As I sit down to type this post, five children are running wild in my back yard. Two are throwing dozens of colorful plastic balls over the net enclosure, while the other three bat them right back out. A few balls will likely land over the cement brick wall, resulting in tears, anger, and ultimately laughter as stories are made about Crazy Ed pulling “magic circles” out of his pool filter.
As the coffee hums, the cell phone rings, the house phone follows in suit, and dinner sits uncooked on top of my kitchen counter, I think of my husband: My very organized, methodical, practical husband.
For starters, there would be no children over on school night (my son still has a bit of homework to do.)
For seconds, how much longer am I going to trade services – taking Miss L home a few days a week in exchange for acupuncture? Wouldn’t less chaos be equally as effective in calming down Stink’s tics?
For thirds, why are two of the neighborhood boys here and why are two more kids playing basketball in our driveway? “Don’t they have a home?” he might wonder aloud, to which I’d respond, “Yes, but it’s nice having life in our home. We have to be flexible.”
Depending on my mood, I might be furious with my logical mate. While he means no harm by his comment, I might view it as insensitive. When he married me, I was a vintage wearing/cat eyed sporting/card-carrying WGA TV comedy writer. He wasn’t saying, “I Do” to Ms. Homemaker U.S.A.. These days, the only thing funny is my sense of domesticity – and believe me – we’re not always laughing.
On some days, I might blow his comments off. “That’s just Rex,” I might chide, too happy with my writing gigs or $12.75 Ebay windfall to really ruminate on his remark.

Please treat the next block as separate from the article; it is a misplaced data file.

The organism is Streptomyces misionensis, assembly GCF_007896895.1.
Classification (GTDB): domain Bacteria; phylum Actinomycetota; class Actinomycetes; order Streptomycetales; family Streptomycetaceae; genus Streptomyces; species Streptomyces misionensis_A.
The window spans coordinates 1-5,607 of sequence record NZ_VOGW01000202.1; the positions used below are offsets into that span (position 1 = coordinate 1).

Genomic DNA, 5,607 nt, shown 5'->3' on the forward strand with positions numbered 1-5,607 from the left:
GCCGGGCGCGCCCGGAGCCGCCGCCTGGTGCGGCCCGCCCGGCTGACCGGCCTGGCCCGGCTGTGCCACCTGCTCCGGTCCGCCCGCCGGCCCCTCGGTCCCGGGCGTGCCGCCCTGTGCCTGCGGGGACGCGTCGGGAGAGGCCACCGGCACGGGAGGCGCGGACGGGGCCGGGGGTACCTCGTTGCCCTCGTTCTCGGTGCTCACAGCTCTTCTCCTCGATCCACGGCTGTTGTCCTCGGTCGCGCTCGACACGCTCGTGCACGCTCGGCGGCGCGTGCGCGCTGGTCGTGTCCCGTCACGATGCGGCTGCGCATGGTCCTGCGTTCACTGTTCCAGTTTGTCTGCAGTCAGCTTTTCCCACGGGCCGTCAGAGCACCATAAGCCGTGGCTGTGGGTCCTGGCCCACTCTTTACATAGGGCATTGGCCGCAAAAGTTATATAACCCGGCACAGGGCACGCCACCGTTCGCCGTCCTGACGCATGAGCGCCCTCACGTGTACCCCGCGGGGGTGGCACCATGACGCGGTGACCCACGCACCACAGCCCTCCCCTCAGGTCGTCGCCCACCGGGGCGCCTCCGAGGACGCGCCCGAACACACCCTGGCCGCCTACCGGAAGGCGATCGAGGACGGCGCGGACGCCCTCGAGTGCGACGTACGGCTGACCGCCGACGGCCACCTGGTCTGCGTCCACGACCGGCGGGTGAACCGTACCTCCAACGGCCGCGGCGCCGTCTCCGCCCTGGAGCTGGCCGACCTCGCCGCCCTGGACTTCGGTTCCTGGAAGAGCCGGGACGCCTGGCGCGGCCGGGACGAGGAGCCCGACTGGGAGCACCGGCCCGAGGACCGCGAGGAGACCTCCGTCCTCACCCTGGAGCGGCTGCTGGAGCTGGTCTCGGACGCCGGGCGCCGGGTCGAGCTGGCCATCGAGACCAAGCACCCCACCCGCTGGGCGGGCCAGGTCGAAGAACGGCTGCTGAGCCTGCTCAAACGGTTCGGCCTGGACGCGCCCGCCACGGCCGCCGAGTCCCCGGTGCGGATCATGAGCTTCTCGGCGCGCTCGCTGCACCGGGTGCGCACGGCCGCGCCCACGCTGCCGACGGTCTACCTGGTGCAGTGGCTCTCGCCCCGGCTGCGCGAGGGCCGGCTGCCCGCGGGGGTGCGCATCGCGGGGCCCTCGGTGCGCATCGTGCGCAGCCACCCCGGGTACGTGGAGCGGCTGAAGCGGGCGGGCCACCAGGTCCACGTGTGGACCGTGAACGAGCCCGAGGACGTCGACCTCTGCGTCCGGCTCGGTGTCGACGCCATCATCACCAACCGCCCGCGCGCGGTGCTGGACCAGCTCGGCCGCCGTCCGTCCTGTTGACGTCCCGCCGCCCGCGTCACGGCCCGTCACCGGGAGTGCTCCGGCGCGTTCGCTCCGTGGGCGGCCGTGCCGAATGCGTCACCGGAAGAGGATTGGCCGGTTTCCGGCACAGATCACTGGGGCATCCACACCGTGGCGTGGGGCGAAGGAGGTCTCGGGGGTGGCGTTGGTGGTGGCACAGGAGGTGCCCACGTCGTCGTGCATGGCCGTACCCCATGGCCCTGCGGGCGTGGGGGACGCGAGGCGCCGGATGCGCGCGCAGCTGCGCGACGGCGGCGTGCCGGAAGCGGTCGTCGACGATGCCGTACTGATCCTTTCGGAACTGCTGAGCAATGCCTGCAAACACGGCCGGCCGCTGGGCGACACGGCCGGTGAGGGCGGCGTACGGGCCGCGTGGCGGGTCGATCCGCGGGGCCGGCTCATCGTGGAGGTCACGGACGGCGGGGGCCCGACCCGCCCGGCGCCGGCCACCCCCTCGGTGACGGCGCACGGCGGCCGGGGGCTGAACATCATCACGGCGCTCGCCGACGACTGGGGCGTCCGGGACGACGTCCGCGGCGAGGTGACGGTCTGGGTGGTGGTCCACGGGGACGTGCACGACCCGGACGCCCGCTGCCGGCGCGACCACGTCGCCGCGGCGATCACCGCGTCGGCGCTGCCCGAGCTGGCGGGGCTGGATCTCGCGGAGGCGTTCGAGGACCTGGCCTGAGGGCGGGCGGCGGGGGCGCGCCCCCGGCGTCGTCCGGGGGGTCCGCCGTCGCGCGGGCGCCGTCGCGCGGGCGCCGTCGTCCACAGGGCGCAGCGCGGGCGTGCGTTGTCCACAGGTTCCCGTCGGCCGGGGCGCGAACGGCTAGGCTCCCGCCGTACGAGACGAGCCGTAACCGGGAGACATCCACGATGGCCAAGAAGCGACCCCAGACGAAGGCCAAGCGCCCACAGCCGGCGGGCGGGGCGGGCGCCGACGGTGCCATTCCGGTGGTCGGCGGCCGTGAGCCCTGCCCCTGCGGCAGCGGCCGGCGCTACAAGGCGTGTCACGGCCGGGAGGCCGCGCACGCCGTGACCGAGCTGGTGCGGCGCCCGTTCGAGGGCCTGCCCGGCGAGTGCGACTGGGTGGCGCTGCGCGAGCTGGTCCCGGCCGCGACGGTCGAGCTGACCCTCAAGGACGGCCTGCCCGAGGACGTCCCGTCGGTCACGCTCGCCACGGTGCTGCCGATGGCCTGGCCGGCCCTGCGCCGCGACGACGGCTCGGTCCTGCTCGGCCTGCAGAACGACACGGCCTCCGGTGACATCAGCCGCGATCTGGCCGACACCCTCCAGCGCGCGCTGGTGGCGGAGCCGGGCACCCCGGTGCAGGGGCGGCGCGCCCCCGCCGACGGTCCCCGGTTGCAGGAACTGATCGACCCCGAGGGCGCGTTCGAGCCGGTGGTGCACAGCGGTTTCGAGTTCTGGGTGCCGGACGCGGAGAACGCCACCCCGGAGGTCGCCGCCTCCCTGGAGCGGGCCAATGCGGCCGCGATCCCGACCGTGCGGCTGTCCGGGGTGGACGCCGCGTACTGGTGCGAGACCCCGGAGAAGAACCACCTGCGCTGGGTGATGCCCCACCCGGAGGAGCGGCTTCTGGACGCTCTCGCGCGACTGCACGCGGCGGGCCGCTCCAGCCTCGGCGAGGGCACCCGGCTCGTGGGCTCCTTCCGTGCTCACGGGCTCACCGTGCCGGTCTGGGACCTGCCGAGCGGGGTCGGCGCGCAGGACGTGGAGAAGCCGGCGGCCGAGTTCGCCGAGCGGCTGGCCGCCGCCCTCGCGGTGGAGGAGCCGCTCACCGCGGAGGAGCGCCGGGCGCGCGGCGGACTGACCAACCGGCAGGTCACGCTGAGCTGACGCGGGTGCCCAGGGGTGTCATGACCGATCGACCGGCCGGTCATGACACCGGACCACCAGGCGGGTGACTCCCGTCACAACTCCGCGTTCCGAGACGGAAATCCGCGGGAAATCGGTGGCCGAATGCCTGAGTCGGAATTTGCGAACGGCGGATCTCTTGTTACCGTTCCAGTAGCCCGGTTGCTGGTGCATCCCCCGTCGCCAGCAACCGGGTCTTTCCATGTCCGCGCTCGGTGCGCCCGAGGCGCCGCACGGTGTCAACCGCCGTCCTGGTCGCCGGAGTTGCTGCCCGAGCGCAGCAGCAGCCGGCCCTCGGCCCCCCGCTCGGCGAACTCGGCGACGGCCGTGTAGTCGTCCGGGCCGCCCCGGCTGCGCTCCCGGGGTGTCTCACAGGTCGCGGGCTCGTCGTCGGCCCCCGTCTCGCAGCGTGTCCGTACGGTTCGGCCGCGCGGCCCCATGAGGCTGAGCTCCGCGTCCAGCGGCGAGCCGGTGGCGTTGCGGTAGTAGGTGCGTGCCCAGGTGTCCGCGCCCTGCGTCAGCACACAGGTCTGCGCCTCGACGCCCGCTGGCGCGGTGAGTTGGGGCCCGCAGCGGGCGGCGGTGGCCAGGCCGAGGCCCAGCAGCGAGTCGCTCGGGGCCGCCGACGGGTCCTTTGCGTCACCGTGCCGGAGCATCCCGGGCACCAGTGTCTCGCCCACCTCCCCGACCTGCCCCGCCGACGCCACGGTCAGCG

On other days, perhaps after nights of 5 hours sleep and dealing with Stink’s tic upswing, I might feel sad. “Why can’t he just get that life isn’t as easy to compartmentalize as the file folders on his work computer?”
But these days, I often think something else. What if he’s not being a selfish male? What if he just can’t help it?
David Finch’s wife knows a bit about this question. She was fed up with her rigid husband who threw baby tantrums over anything from dishes not being done correctly to having to deal with any change in their schedule that came with children. After five years of marriage, they were no longer friends and teetering on divorce.
Kristen, who Finch describes with endearing affection and admiration throughout his novel, sat him down one night and had him answer questions via an online diagnostic test. “Do people think you are aloof and distant?” (check) “Do you have certain routines you must follow… Do you tend to shut down or have a meltdown when stressed or overwhelmed?” (check and check again, and later, check check check….)